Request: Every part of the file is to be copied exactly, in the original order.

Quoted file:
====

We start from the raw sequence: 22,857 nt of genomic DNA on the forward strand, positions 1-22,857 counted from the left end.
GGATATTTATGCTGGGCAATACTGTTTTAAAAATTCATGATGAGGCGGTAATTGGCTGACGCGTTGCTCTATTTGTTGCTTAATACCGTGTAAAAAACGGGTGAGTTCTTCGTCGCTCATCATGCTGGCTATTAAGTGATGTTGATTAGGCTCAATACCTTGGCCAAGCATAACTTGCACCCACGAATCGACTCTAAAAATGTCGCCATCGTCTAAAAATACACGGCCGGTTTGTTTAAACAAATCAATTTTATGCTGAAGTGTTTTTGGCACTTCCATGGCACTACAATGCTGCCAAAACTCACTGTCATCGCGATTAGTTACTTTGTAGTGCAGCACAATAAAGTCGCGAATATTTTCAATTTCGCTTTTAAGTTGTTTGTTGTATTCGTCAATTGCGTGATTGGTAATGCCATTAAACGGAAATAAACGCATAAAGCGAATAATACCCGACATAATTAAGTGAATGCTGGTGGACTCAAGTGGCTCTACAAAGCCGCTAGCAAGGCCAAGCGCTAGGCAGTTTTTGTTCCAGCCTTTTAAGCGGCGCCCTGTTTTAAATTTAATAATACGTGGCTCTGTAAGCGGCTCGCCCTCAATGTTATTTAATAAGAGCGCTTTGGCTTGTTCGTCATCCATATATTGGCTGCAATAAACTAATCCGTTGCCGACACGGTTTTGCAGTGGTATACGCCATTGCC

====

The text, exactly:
We start from the raw sequence: 22,857 nt of genomic DNA on the forward strand, positions 1-22,857 counted from the left end.
GGATATTTATGCTGGGCAATACTGTTTTAAAAATTCATGATGAGGCGGTAATTGGCTGACGCGTTGCTCTATTTGTTGCTTAATACCGTGTAAAAAACGGGTGAGTTCTTCGTCGCTCATCATGCTGGCTATTAAGTGATGTTGATTAGGCTCAATACCTTGGCCAAGCATAACTTGCACCCACGAATCGACTCTAAAAATGTCGCCATCGTCTAAAAATACACGGCCGGTTTGTTTAAACAAATCAATTTTATGCTGAAGTGTTTTTGGCACTTCCATGGCACTACAATGCTGCCAAAACTCACTGTCATCGCGATTAGTTACTTTGTAGTGCAGCACAATAAAGTCGCGAATATTTTCAATTTCGCTTTTAAGTTGTTTGTTGTATTCGTCAATTGCGTGATTGGTAATGCCATTAAACGGAAATAAACGCATAAAGCGAATAATACCCGACATAATTAAGTGAATGCTGGTGGACTCAAGTGGCTCTACAAAGCCGCTAGCAAGGCCAAGCGCTAGGCAGTTTTTGTTCCAGCCTTTTAAGCGGCGCCCTGTTTTAAATTTAATAATACGTGGCTCTGTAAGCGGCTCGCCCTCAATGTTATTTAATAAGAGCGCTTTGGCTTGTTCGTCATCCATATATTGGCTGCAATAAACTAATCCGTTGCCGACACGGTTTTGCAGTGGTATACGCCATTGCC